Do you think it is more likely to happen to you if you believe or somewhat believe in the below options? Which I don't - I wish I did sometimes, though.

-Alien abduction
-Aliens visitation
-UFOs (that comes next to your room's window at night while you are in your bed)
-Demonic possessions
-Djinns
-Angels
-Demons
-Inccubus
-Succubus
-Night mares
-Astral Travel
-Out of body experiences
-Telepathy
-Remote viewing
-Ghosts
-Spirits
-Visitations by malevolent spirits

I have absolutely no supernatural/religous beliefs and it has happened to me three times this year. I actually I had it happen to me this morning. During 2 times I experienced it before today I never heard sound or had any visions like you hear about alot. I was beginning to doubt my beliefs which is what made me google "temporary paralysis" which led me to sleep paralysis which led me to here. If you do not know what is happening it is undoubtedly the most unpleasant thing that can happen to you. I have heard stories of this happening to kids as young as 10 and I can't even imagine how awful that'd be. If anyone knows of any medication that can be used to prevent this I would love for you to list it. Its definitely an unpleasant experience and if I don't find medication I hope I never experience a vision or it atleast isn't as scary now that I know what it is.

Neverfly
2008-Jul-25, 12:40 PM
I have absolutely no supernatural/religous beliefs and it has happened to me three times this year. I actually I had it happen to me this morning. During 2 times I experienced it before today I never heard sound or had any visions like you hear about alot. I was beginning to doubt my beliefs which is what made me google "temporary paralysis" which led me to sleep paralysis which led me to here. If you do not know what is happening it is undoubtedly the most unpleasant thing that can happen to you. I have heard stories of this happening to kids as young as 10 and I can't even imagine how awful that'd be. If anyone knows of any medication that can be used to prevent this I would love for you to list it. Its definitely an unpleasant experience and if I don't find medication I hope I never experience a vision or it atleast isn't as scary now that I know what it is.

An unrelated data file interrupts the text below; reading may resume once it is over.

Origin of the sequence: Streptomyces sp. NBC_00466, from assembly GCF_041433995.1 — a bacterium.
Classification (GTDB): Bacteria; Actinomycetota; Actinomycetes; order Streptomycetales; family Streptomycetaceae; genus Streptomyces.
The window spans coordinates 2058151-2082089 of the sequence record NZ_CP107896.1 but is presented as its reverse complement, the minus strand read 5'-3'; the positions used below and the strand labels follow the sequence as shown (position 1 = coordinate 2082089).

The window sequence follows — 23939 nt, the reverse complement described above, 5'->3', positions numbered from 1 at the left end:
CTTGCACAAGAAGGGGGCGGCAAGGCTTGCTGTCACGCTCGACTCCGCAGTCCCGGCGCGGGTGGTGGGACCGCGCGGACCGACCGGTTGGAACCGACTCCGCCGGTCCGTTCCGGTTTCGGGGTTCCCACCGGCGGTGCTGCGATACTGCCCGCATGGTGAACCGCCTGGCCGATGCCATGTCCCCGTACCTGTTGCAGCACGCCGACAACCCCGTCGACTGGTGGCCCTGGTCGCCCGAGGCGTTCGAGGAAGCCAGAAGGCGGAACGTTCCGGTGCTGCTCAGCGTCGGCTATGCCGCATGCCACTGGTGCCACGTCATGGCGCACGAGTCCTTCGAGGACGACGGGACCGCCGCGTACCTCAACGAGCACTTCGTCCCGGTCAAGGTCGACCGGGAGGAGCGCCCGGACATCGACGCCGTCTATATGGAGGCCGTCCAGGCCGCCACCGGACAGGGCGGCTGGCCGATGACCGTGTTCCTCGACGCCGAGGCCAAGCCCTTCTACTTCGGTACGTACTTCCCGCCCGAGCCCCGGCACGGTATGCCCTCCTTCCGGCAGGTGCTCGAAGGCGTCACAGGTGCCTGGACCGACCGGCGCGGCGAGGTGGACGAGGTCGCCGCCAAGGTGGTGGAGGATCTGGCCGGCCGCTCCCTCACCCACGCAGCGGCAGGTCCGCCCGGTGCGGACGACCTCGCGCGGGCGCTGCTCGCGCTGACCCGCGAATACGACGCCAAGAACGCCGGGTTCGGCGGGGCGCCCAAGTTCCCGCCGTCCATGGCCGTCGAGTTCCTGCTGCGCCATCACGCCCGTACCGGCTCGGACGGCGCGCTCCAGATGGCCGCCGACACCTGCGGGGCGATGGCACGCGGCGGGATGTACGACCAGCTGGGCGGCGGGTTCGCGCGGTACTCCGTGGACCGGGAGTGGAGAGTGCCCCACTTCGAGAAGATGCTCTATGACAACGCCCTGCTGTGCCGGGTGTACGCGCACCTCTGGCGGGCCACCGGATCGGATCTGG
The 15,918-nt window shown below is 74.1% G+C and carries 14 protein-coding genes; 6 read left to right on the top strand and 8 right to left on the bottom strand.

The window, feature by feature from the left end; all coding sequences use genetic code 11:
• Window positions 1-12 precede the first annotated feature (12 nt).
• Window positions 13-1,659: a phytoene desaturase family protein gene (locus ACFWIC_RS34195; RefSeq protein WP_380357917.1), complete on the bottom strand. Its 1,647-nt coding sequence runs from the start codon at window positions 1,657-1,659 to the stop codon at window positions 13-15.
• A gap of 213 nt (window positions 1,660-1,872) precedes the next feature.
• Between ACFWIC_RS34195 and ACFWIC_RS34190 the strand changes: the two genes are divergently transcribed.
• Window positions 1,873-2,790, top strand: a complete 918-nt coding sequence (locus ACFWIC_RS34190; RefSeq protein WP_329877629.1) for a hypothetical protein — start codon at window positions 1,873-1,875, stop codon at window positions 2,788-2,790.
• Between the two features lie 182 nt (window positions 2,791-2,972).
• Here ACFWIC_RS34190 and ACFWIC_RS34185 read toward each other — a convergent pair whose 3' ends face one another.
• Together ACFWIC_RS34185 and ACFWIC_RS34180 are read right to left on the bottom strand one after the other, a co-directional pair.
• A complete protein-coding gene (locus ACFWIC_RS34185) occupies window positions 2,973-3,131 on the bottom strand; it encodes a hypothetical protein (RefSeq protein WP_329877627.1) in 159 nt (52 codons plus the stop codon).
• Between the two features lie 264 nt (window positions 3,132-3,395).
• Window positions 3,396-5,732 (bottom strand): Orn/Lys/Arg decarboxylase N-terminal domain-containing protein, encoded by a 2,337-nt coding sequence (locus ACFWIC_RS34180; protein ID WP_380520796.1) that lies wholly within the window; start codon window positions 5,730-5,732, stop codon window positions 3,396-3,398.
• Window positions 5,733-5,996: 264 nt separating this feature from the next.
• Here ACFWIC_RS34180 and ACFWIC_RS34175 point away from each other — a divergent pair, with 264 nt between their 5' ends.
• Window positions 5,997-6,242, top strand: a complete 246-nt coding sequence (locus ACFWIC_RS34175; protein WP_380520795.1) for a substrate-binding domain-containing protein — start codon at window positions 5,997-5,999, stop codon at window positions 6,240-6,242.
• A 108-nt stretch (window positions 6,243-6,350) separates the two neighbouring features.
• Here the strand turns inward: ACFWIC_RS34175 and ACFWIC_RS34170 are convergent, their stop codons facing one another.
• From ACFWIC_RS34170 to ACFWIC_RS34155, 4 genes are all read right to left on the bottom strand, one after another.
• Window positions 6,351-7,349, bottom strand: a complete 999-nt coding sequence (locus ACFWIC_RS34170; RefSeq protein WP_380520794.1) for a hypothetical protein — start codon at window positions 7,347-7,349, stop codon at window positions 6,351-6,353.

I've had it happen to me for years. It still happens occasionally. It happens when you get caught between sleep and being awake.

I'm not aware of any medication for it, but then, I've never searched for any nor asked about it.

I have found, though, that my state of mind when I try to sleep seems to have a lot to do with it.
I am much more likely to experience sleep paralysis if I try to make myself sleep while giving my brain reasons to stay awake- if that makes any sense at all...:neutral:

AKAAnonymous
2008-Jul-25, 12:50 PM
I have heard that listening to music helps I am going to try this and if it still happens I am going to a doctor. I just can't stand it at all; it makes me afraid to go to sleep. I am horrified that I'll end up having one of the visions. I might be being childish about it, I don't know. Do you think the experiences were better after you knew the cause?

Neverfly
2008-Jul-25, 12:59 PM
I have heard that listening to music helps I am going to try this and if it still happens I am going to a doctor. I just can't stand it at all; it makes me afraid to go to sleep. I am horrified that I'll end up having one of the visions. I might be being childish about it, I don't know. Do you think the experiences were better after you knew the cause?